Fifteen years ago today

FIFTEEN YEARS AGO TODAY…. With the 15th anniversary of the Oklahoma City bombing today, it’s worth remembering the horrific tragedy, the hate that inspired it, and the 168 victims of the extremists’ terrorism. It was, at the time, the deadliest act of domestic terrorism on U.S. soil ever.

It’s also worth taking a moment to acknowledge the cultural context, and the legitimate concerns that contemporary right-wing hysteria could create an environment that leads violent American radicals to commit another heinous act. Kathleen Parker’s latest column asks, “Is the political environment becoming so toxic that we could see another Timothy McVeigh emerge? No one knows the answer, but fears that anger could escalate into action beyond the ballot box are not misplaced.”

For those of us who follow American politics closely, the developments are common enough to become dizzying. The death threats against Democratic lawmakers. The “reload” and “revolution” rhetoric from unhinged Republican leaders. The constant and overheated attacks on the legitimacy of the Obama presidency and the federal government. The talk of secession and militias from prominent far-right voices.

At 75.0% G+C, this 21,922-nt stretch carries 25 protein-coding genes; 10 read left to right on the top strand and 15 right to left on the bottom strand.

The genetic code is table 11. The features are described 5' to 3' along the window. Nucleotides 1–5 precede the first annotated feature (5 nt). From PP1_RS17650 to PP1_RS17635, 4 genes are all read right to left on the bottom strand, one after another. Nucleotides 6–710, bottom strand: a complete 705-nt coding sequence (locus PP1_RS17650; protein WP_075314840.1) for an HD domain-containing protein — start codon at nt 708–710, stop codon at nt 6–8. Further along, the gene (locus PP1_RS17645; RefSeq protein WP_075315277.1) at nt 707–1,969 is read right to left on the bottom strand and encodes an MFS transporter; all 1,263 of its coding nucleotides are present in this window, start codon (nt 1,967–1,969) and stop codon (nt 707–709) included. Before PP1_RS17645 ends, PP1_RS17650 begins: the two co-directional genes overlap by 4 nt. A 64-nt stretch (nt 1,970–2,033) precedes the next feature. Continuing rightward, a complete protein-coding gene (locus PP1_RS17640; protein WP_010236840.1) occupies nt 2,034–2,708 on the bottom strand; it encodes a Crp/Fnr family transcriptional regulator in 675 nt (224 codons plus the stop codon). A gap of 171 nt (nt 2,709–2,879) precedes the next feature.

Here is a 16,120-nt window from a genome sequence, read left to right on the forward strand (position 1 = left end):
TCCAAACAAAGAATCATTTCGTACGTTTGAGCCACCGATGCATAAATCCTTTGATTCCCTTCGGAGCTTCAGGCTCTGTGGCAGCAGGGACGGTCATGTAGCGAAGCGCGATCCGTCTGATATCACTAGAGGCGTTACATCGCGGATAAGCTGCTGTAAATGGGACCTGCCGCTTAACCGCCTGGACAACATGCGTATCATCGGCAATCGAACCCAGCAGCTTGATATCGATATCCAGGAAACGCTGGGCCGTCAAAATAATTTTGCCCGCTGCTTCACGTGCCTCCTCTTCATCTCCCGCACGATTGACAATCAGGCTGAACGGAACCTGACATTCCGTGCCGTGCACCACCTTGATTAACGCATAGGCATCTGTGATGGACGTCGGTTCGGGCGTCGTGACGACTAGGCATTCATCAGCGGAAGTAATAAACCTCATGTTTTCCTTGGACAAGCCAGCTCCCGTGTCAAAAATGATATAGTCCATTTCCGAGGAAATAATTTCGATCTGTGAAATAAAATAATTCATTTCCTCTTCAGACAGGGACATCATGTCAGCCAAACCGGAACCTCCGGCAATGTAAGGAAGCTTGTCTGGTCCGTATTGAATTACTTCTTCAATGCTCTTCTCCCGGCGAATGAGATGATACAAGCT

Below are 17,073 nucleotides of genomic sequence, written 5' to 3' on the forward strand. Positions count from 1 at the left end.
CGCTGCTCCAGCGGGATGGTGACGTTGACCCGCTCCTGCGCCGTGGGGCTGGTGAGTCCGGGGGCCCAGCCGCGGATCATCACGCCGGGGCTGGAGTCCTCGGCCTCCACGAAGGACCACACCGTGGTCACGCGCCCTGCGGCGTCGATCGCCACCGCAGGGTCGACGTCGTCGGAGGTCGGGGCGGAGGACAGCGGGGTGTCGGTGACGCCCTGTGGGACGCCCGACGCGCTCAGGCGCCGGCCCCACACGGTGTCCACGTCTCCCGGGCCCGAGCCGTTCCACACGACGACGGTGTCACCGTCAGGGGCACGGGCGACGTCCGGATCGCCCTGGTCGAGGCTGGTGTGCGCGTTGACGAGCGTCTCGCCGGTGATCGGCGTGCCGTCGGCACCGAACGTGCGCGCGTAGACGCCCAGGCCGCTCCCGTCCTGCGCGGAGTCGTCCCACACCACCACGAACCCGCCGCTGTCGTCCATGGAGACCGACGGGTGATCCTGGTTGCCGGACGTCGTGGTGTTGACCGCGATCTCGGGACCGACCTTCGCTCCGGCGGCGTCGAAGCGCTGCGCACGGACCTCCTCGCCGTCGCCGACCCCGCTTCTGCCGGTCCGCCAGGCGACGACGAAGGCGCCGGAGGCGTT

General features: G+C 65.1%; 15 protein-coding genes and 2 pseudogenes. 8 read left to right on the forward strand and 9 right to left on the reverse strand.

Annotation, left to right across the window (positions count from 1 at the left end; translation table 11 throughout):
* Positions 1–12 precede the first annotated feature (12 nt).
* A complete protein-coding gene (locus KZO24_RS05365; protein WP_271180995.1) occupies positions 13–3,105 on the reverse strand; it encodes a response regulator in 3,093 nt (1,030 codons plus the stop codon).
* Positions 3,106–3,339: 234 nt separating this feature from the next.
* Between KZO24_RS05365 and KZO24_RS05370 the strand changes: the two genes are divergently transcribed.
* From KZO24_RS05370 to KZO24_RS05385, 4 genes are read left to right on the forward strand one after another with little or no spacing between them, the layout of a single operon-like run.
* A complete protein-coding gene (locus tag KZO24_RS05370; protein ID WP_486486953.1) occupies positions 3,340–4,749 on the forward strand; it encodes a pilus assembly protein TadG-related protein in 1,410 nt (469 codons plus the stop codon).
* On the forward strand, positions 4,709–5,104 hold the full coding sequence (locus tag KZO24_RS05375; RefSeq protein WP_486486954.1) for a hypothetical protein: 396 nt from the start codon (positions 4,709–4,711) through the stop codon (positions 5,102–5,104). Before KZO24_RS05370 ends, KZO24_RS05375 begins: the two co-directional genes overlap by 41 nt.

Parker notes that “the unthinkable becomes plausible” under such toxic circumstances.

The challenge for all, but especially the media, is to find a balance between vigilance and restraint. How do we expose the unhinged without emboldening them with attention? Inevitably, the lone operator hears his own name summoned from the crowd.

The only palatable answer is what conservatives say they love best: self-control and personal responsibility. When someone spews obscenities, shout them down. When politicians and pundits use inflammatory language, condemn them.

When you choose to remain silent, consider yourself complicit in whatever transpires.

In some ways, the silence troubles me nearly as much as the extremism itself. I want desperately to hear Republican Party officials and leaders make clear that they find overheated madness to be offensive and wrong.

But they don’t, because they can’t — Republicans are counting on rage to win elections and fill their campaign coffers. So the party makes Palin a hero, it puts Bachmann in front of the cameras, it sweeps Steve King’s sympathies towards domestic terrorism under the rug, it tolerates GOP leaders equating the party with the Taliban, and it decides it can try to lower the temperature at some later date, perhaps after the midterms.

Here’s hoping that’s not too late.